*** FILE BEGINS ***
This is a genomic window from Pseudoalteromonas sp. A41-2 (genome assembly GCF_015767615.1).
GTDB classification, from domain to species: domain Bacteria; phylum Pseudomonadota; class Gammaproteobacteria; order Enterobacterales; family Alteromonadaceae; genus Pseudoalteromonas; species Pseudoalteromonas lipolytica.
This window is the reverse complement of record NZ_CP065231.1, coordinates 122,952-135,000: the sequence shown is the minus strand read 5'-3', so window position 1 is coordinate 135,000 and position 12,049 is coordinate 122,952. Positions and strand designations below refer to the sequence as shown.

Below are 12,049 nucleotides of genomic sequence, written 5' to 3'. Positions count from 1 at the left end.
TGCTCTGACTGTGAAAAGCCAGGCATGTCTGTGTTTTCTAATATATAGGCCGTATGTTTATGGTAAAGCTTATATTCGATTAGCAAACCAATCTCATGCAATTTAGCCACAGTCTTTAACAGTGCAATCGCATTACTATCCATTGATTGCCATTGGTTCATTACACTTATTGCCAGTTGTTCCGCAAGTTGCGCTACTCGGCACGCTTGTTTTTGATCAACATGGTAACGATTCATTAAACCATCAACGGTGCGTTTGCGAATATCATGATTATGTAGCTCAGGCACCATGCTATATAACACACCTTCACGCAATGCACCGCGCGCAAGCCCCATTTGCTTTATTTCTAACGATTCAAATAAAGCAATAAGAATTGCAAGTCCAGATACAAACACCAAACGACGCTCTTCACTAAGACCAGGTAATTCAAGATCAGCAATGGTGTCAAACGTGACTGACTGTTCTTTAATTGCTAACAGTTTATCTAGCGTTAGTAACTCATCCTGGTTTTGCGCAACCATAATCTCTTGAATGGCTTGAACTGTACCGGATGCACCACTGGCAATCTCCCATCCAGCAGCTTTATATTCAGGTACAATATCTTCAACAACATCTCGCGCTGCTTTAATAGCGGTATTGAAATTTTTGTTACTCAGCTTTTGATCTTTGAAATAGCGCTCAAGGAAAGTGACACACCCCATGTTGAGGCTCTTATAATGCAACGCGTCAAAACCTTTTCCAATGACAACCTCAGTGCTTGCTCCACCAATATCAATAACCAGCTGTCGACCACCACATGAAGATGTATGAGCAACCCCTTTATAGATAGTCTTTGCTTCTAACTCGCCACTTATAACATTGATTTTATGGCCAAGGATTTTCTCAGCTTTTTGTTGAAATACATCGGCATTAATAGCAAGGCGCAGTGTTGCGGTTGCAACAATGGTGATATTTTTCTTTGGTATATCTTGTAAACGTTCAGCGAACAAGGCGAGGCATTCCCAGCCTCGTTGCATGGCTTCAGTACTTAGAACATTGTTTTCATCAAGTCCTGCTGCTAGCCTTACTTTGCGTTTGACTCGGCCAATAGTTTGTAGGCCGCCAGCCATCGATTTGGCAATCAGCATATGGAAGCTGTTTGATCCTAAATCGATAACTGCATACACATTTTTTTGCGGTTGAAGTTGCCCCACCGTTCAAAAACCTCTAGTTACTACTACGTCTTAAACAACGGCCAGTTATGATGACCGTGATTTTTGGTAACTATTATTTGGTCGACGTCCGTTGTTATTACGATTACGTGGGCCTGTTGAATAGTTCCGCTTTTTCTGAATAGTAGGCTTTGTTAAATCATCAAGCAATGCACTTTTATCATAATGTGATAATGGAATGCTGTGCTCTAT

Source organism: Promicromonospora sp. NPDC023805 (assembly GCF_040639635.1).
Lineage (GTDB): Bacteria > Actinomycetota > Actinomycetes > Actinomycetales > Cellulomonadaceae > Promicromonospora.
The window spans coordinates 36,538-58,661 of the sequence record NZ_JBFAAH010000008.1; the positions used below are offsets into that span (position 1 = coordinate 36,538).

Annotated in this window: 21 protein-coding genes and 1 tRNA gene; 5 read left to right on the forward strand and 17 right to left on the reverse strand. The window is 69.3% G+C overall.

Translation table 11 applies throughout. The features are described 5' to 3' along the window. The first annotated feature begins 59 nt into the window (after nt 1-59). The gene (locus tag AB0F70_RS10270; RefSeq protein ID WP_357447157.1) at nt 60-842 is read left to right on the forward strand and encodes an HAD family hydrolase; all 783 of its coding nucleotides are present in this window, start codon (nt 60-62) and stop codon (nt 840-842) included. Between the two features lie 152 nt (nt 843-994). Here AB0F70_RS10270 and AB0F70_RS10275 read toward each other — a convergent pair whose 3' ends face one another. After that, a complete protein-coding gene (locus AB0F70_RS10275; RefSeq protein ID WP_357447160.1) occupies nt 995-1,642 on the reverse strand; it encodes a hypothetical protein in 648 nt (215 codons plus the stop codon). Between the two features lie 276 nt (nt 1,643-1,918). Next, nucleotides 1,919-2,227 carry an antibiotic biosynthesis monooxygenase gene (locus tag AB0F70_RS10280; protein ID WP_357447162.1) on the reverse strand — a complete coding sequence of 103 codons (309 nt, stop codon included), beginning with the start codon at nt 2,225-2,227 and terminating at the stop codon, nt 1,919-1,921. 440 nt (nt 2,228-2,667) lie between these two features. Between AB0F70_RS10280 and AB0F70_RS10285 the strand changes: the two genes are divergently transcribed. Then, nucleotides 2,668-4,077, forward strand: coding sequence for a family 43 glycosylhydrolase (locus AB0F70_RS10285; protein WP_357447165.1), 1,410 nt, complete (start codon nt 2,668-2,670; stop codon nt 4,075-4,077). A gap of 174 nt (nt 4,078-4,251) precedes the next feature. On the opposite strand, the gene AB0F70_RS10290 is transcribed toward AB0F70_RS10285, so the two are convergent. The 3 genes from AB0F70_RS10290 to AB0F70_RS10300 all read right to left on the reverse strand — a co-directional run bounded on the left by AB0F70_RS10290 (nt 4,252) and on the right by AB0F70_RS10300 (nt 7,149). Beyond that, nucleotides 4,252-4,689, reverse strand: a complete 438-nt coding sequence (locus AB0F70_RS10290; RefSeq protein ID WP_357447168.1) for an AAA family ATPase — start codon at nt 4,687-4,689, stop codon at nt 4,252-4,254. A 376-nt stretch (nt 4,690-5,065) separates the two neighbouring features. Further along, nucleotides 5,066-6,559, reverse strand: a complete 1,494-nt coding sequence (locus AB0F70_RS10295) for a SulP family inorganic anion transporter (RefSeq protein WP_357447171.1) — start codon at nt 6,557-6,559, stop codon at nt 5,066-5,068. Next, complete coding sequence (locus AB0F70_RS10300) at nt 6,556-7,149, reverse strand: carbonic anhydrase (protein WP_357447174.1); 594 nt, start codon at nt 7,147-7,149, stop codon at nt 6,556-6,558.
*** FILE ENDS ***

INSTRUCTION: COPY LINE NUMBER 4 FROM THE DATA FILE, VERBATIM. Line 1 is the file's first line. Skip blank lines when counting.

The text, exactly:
Below are 12,049 nucleotides of genomic sequence, written 5' to 3'. Positions count from 1 at the left end.